Conversely, Government servants have only gazetted holidays and are entitled to say 30 days annual leave.

This suggestion has two parts.

Can SC be open throughout the year with judges taking annual leave just like it happens in the government and corporate worlds?

In view of the huge backlog of pending matters can the number of festival holidays be temporarily reduced to at best two days?

5. Support Staff for Judges

Support staff of judges should be qualified law graduates. They can help out in research or study of case laws and enable judges to focus on key issues. Can also assist judges in secretarial work of writing judgements as some of which are very lengthy.

 

6. Temporary Courts or Tribunals to Dispose Cases Pending More than ten years

Special courts can be temporarily set up with the specific purpose of disposing civil cases that are more than ten years old. Such courts should be specific for different matters and can be vested with summary powers. In order to avoid further litigation decisions by these courts should be final and binding.

 

As a onetime measure in respect of cases more than ten years old, if a concurring decision has been given at the two lower levels that decision can be made final and case disposed of. Such a measure will be in consonance with the principle of substantial justice.

 

7. Some more suggestions

The government is amongst the biggest litigators. It should review the reasons for being so and take immediate steps to resolve matters out of court. Next it should increase the limits for disputes beyond which the case goes to court.

 

Increasing the budgetary allocation of courts would help improve the judicial infrastructure and providing adequate manpower.

 

8. Modernization of courts

Sunil Rajguru wrote in DailyO, “Our courts should be fully digitised and technical experts should be brought in to streamline the whole process right from when a person files a case, to updating it, to the final verdict. We can even have a group of editors to condense all verdicts and not be bogged down by long, rambling final judgments.”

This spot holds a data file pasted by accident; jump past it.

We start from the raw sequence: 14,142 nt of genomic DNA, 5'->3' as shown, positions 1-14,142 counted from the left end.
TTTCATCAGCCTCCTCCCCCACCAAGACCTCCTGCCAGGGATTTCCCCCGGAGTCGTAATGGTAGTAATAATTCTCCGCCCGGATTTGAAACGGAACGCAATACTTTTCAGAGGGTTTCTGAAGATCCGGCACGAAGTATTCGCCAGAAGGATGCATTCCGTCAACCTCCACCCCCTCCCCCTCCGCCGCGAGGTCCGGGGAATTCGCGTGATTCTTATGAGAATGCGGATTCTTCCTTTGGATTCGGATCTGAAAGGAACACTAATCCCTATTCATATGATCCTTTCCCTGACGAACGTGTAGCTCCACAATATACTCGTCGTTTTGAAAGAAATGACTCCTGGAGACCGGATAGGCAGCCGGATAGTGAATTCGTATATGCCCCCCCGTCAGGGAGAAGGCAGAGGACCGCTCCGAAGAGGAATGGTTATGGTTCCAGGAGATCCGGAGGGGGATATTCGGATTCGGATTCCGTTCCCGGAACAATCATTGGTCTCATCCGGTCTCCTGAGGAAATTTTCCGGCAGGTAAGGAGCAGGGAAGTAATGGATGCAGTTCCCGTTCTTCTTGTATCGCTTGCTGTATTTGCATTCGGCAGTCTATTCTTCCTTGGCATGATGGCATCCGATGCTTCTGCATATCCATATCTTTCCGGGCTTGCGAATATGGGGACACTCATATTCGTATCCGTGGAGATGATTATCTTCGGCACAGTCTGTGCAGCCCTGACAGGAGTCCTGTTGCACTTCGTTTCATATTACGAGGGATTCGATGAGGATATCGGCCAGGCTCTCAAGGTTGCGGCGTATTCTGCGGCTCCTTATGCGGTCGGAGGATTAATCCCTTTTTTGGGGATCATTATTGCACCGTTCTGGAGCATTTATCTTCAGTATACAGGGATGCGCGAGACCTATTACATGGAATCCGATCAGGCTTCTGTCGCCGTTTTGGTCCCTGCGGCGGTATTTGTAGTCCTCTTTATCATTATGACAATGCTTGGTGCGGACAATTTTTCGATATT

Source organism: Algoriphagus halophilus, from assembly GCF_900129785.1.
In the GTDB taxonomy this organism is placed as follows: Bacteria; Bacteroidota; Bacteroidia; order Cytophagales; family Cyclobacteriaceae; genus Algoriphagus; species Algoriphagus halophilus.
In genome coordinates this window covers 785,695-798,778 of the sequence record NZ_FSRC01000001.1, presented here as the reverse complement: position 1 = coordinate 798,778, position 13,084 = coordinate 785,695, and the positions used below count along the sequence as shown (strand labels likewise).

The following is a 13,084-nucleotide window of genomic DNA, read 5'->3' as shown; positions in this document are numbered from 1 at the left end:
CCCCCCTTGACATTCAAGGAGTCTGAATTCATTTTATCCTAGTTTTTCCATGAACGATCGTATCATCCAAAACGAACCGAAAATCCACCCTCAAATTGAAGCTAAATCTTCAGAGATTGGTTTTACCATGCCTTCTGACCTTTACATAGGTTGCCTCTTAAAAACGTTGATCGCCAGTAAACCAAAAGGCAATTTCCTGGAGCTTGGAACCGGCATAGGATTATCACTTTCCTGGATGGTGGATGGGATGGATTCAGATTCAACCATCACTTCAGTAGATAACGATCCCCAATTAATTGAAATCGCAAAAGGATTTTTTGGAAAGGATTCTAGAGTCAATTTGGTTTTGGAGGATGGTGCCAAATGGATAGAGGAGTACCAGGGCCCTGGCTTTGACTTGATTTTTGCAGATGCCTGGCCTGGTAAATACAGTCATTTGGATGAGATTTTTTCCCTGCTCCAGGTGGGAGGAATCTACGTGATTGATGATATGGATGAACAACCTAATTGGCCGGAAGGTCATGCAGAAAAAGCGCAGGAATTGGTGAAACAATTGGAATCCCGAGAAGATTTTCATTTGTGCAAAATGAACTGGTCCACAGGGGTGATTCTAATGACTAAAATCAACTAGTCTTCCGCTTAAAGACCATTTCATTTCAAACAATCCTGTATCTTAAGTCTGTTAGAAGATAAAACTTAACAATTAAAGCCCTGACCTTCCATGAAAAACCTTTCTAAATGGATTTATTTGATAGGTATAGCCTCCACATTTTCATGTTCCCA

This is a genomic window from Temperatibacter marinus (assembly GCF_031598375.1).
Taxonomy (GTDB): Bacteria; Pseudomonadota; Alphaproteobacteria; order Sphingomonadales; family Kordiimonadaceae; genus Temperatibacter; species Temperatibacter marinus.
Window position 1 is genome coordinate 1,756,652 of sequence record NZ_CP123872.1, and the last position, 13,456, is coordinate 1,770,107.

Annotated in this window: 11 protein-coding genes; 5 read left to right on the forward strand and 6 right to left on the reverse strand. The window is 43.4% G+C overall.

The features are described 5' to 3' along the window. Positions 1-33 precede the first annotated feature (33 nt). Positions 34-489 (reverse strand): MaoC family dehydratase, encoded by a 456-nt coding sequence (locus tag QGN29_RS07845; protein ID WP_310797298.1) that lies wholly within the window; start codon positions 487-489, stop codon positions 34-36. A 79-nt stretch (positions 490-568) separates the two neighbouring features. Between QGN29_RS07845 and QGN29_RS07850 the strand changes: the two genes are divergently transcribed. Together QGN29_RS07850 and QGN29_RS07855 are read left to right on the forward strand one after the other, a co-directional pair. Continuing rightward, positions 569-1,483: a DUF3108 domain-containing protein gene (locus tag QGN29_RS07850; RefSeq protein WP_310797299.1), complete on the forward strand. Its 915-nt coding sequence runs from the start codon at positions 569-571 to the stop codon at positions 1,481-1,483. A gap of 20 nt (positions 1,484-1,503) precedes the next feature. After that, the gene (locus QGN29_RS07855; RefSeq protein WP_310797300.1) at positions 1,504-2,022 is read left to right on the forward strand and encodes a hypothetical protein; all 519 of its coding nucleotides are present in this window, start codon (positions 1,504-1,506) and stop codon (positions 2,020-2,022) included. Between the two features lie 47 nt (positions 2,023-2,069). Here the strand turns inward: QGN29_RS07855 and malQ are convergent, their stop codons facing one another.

Conclusion

In the Indian Shastras and Smritis a lot of emphasis is laid on speedy delivery of justice. In fact this is one tenets of a happy kingdom. In our enthusiasm to ensure that there is no travesty of justice we play safe at the cost of speedy delivery of justice. Whatever be the outcome of the litigation, there will always be equal number of satisfied and unhappy litigants.

 

Therefore, it is better to provide speedy justice which will be an indication of good governance.

 

This requires a combined effort by the government, judiciary, executive, bar councils and litigants. Ultimately the ultimate sufferer of a slow justice delivery system is the litigant.

Author joined the Indian Army after graduating from IIT in 1958. The ideas and suggestions given are based on the author’s own experience as a litigant and discussions held with other litigants and some lawyers. The basic premise is that emphasis should be given on delivering substantial justice.

 

Also read

1 SC backs CJI’s no adjournment plan to clear backlog

2 Ideas to make the Supreme Court restore its glory